And a restaurant find in Mancelona
By Ken DeLaat
Heights have never bothered me.
I imagine this comes from a childhood spent in a neighborhood where tree climbing was close to a religion among the younger denizens of our turf. Frequent dares involved scaling the tallest close enough to the top to make the possibility of a snap off very real. These efforts generally ended with one of our Moms spotting us and yelling out a window or door in that tone of voice we all recognized as rife with consequences should it go unheeded.
But I digress.
Lifetime Spousal Companion Lil and I had heard about the recent opening of Boyne’s SkyBridge billed as the ‘World’s Longest Timber Towered Suspension Bridge.” a 1200 foot long and 118 feet high span between the peaks of McLouth and Disciples Ridge. A window of opportunity arose so we embraced a little Carpe Diem and set off North.
With the season heading into the late October days the drive up produced some crimson and yellow brilliance intermixed with some post dazzling spreads of rust and brown. It was a little on the gray side that day with an occasional appearance by the sun. As with any road trip the quest to find a heretofore undiscovered eatery presented itself and we took a shot at Shirley’s Cafe in Mancelona.
A most fortunate find for a pair of breakfast loving folks prepping to engage in a little bridgewalking. We arrived around 10ish and were directed to the lone open table of the ten or so scattered about. As in any small town cafe it contained the mandatory table of somewhat seasoned men discussing recent local events while referencing past ones and occasionally arguing a point of contention.
The breakfast menu was one page but substantial enough to provide for a variety of preferences. Without expounding on details I would go out of my way to revisit Shirley’s for breakfast. And while not likely to go the 130 miles out of my way when I’m home, I would put Shirley’s in the 30-40 mile radius of going out of my way.
Lil, who is more than a bit discriminating when it comes to her omelets said simply, “The kitchen here knows what they’re doing”
And all the bread is homemade. With 6 selections.
But back to Boyne. It had been awhile since my last visit.. A conference or two back in the day and a couple of golf weekends with a group of guys somewhere in the previous century. Never to ski which is of course their primary endeavor. We drove past the airstrip and parked at the designated area. A short hike led us to the ticket window where about 10 people were in line waiting to get tickets for the lift that would transport us to the bridge.
Side note: Among the advantages found in the aging process are the bargains one can access via ‘senior discounts’.Some places offer them up beginning at age 50 which seems a reach. Most are centered around 60 though a few spots bump it up to Medicare age. At SkyBridge the age is 70. Being a member of the septuagenarian society I qualified to get a 5 buck discount from the $25 fee. Ready with hand on driver’s license to prove my point, the teller never asked. She just looked me over and said ‘That’ll be 20 dollars.’
Gotta admit it stung a little.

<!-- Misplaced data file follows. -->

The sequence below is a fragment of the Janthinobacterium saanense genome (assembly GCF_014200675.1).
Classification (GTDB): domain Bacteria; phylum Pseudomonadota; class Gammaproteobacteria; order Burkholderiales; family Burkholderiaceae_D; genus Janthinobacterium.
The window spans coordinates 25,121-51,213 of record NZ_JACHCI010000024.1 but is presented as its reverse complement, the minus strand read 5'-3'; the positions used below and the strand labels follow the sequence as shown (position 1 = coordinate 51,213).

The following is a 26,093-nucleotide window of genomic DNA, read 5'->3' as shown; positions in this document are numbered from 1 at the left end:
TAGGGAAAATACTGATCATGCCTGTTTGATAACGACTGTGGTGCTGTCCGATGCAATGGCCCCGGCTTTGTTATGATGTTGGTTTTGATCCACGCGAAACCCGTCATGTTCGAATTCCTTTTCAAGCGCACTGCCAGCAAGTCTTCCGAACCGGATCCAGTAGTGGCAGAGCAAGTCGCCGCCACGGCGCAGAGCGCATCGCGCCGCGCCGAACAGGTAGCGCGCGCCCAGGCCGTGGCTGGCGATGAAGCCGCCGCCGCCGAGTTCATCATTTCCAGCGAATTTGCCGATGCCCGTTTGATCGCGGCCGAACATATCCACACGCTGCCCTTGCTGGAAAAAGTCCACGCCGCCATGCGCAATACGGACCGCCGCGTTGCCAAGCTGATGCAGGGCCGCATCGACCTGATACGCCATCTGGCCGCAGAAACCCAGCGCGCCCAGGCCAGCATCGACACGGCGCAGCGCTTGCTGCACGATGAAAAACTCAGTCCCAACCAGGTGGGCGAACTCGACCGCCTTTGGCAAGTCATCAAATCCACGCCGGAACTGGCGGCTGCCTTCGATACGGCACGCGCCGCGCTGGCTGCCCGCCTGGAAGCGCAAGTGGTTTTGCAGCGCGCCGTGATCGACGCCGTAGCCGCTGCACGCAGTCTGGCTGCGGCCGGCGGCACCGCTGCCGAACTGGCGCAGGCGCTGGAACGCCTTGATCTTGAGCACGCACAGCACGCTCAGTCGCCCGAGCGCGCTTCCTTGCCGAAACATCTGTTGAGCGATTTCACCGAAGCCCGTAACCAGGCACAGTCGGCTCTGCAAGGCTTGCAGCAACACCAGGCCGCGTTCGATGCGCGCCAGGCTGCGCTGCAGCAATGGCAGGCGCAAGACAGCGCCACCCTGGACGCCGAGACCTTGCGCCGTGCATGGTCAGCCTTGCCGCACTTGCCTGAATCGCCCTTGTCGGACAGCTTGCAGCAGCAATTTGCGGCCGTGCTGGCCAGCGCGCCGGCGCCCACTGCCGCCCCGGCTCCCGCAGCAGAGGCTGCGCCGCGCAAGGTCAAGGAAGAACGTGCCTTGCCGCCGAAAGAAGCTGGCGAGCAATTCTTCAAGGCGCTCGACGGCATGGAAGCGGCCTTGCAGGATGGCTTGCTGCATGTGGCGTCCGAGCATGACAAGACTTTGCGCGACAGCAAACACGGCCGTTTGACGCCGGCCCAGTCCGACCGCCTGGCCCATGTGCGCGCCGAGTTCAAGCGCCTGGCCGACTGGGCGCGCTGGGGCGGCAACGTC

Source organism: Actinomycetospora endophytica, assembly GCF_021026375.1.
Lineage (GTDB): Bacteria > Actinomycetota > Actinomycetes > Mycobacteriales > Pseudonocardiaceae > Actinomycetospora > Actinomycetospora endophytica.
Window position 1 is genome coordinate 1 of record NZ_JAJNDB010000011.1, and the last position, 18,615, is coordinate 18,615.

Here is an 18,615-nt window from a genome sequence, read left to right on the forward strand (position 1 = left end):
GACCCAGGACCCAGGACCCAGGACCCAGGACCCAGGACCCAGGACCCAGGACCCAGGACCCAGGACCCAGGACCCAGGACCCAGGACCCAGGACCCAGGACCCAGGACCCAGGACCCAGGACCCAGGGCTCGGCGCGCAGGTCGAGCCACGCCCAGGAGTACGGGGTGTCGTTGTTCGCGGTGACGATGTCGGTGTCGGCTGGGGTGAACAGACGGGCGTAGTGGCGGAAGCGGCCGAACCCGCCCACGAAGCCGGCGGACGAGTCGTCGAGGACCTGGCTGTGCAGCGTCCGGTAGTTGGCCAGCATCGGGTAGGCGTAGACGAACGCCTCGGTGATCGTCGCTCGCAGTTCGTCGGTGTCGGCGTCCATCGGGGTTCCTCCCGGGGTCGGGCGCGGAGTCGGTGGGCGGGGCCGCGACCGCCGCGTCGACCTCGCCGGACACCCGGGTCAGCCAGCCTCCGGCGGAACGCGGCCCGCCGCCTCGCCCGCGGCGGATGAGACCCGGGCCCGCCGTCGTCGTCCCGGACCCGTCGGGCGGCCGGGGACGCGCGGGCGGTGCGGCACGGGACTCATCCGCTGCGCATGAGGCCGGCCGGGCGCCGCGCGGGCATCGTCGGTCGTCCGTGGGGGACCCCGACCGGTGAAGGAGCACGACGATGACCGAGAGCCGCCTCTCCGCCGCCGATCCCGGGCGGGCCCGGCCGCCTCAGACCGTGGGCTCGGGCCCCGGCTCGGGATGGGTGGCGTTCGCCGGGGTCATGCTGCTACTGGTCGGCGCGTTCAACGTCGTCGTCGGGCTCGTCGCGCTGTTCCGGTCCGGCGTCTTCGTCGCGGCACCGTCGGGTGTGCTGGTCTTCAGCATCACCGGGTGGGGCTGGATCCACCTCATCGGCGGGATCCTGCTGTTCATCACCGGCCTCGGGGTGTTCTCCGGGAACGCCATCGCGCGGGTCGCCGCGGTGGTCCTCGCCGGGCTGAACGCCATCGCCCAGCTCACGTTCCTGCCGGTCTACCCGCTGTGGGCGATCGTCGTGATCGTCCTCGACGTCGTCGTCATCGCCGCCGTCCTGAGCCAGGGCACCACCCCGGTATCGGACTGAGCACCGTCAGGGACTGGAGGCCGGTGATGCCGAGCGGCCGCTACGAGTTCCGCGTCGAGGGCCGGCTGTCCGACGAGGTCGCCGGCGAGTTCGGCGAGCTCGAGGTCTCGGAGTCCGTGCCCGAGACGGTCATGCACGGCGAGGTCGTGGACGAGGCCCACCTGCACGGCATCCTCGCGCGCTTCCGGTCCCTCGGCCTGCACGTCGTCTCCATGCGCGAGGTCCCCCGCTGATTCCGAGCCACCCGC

We proceeded to the chair lift and took a leisurely ride up the hill passing folks on their way down who were mostly smiling and even dispensing advice such as “It’s one way so take your photos early.” Once at the top we were directed toward the new span.
So yes, finally, the bridge.
Ok it’s cool. Very cool. Suspension bridges have always fascinated me since my first trip across the Mighty Mac circa late 1950’s and this one fit the bill for a fun walking experience. It’s not a major hike by any means but it overlooks the landscape of the Boyne area in an impressive way. Chatting with one of the people assigned to watch over the bridgewalkers we found out that the glass section can be a bit dicey for some folks and in such cases the one way requirement is compassionately waived.
It can be a bit disconcerting to have people along the underside of the bridge tightening this or that but neither looked particularly worried about what they were doing. Their colleague on the bridge saw my interest and assured us they were performing routine maintenance which I chose to believe.
The scenery is outstanding and difficult to capture with my limited photographic ability but safe to say if you enjoy majestic scenes this fits the bill.
The see-through section was a nice treat mid bridge though a couple of people near us balked One bridge walker was already knee deep into being coaxed by her partner with little chance of changing her mind since she spent the whole time staring down through the section at the 100+ foot drop and shaking her head silently.
We got to the end, circled around on the top of the slopes and grabbed a chair lift down. All in all it was fun, albeit short. When we alighted from our chairs the line had increased substantially with perhaps a couple dozen or more in line and others milling about waiting for tickets.
On the road back home we concurred that it was worth the trip but both hedged when we discussed doing it again. Like many such endeavors we have tried, once was enough. Although, as we spoke of similar one time activities on our joint resume, Lil referenced our trip to the Grand Canyon last year.
“I’d hike down into the canyon again if we get the chance. You’d want to do that again, right?”
I remained silent while recalling the arduous trek back up the canyon when I had to keep reminding myself how much I love this woman who is always in much better shape than yours truly. How she convinced me to follow her down for ‘just a bit’ as the hike,for me, turned into a scene reminiscent of Frodo’s scaling of Mt. Doom.
“Sure. But this time I get to decide how far we go ok?”
I glanced over and she had her head turned to the window, something she does when stifling a bit of a laugh.
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